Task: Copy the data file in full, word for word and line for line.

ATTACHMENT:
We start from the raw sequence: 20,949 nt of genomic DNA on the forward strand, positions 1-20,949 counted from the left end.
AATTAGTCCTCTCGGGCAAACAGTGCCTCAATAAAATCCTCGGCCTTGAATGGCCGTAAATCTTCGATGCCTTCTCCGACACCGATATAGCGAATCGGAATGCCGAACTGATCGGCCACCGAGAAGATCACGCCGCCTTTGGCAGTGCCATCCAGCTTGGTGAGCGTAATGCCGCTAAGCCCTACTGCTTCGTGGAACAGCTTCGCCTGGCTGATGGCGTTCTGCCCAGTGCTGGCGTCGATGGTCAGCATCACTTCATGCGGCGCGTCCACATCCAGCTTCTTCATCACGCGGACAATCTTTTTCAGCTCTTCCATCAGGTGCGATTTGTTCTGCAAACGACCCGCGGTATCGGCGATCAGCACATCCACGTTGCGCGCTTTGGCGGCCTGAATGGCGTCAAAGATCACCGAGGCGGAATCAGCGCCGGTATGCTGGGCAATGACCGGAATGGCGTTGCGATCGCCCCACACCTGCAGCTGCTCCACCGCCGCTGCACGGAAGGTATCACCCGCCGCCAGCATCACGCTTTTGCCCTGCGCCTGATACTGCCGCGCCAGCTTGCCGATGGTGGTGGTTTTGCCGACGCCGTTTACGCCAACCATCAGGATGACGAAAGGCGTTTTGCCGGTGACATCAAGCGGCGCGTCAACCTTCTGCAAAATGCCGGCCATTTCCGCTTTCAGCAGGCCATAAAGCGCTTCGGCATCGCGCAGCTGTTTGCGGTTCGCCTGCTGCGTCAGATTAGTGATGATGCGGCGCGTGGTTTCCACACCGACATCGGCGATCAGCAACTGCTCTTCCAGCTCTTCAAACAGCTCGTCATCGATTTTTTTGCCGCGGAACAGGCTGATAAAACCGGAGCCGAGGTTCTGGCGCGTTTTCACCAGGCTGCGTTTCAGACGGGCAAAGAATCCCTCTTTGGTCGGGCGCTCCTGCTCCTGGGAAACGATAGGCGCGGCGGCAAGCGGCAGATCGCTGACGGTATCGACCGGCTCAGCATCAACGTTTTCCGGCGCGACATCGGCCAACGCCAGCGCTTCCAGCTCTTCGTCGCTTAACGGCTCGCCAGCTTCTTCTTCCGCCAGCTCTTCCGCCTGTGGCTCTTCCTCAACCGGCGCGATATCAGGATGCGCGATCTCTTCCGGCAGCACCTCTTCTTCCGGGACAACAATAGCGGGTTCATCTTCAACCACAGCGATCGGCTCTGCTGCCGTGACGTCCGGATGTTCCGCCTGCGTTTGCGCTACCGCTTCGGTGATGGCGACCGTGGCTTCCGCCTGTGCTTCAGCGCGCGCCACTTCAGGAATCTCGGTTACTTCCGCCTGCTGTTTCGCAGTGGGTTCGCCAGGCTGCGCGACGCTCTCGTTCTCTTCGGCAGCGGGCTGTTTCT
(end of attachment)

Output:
We start from the raw sequence: 20,949 nt of genomic DNA on the forward strand, positions 1-20,949 counted from the left end.
AATTAGTCCTCTCGGGCAAACAGTGCCTCAATAAAATCCTCGGCCTTGAATGGCCGTAAATCTTCGATGCCTTCTCCGACACCGATATAGCGAATCGGAATGCCGAACTGATCGGCCACCGAGAAGATCACGCCGCCTTTGGCAGTGCCATCCAGCTTGGTGAGCGTAATGCCGCTAAGCCCTACTGCTTCGTGGAACAGCTTCGCCTGGCTGATGGCGTTCTGCCCAGTGCTGGCGTCGATGGTCAGCATCACTTCATGCGGCGCGTCCACATCCAGCTTCTTCATCACGCGGACAATCTTTTTCAGCTCTTCCATCAGGTGCGATTTGTTCTGCAAACGACCCGCGGTATCGGCGATCAGCACATCCACGTTGCGCGCTTTGGCGGCCTGAATGGCGTCAAAGATCACCGAGGCGGAATCAGCGCCGGTATGCTGGGCAATGACCGGAATGGCGTTGCGATCGCCCCACACCTGCAGCTGCTCCACCGCCGCTGCACGGAAGGTATCACCCGCCGCCAGCATCACGCTTTTGCCCTGCGCCTGATACTGCCGCGCCAGCTTGCCGATGGTGGTGGTTTTGCCGACGCCGTTTACGCCAACCATCAGGATGACGAAAGGCGTTTTGCCGGTGACATCAAGCGGCGCGTCAACCTTCTGCAAAATGCCGGCCATTTCCGCTTTCAGCAGGCCATAAAGCGCTTCGGCATCGCGCAGCTGTTTGCGGTTCGCCTGCTGCGTCAGATTAGTGATGATGCGGCGCGTGGTTTCCACACCGACATCGGCGATCAGCAACTGCTCTTCCAGCTCTTCAAACAGCTCGTCATCGATTTTTTTGCCGCGGAACAGGCTGATAAAACCGGAGCCGAGGTTCTGGCGCGTTTTCACCAGGCTGCGTTTCAGACGGGCAAAGAATCCCTCTTTGGTCGGGCGCTCCTGCTCCTGGGAAACGATAGGCGCGGCGGCAAGCGGCAGATCGCTGACGGTATCGACCGGCTCAGCATCAACGTTTTCCGGCGCGACATCGGCCAACGCCAGCGCTTCCAGCTCTTCGTCGCTTAACGGCTCGCCAGCTTCTTCTTCCGCCAGCTCTTCCGCCTGTGGCTCTTCCTCAACCGGCGCGATATCAGGATGCGCGATCTCTTCCGGCAGCACCTCTTCTTCCGGGACAACAATAGCGGGTTCATCTTCAACCACAGCGATCGGCTCTGCTGCCGTGACGTCCGGATGTTCCGCCTGCGTTTGCGCTACCGCTTCGGTGATGGCGACCGTGGCTTCCGCCTGTGCTTCAGCGCGCGCCACTTCAGGAATCTCGGTTACTTCCGCCTGCTGTTTCGCAGTGGGTTCGCCAGGCTGCGCGACGCTCTCGTTCTCTTCGGCAGCGGGCTGTTTCT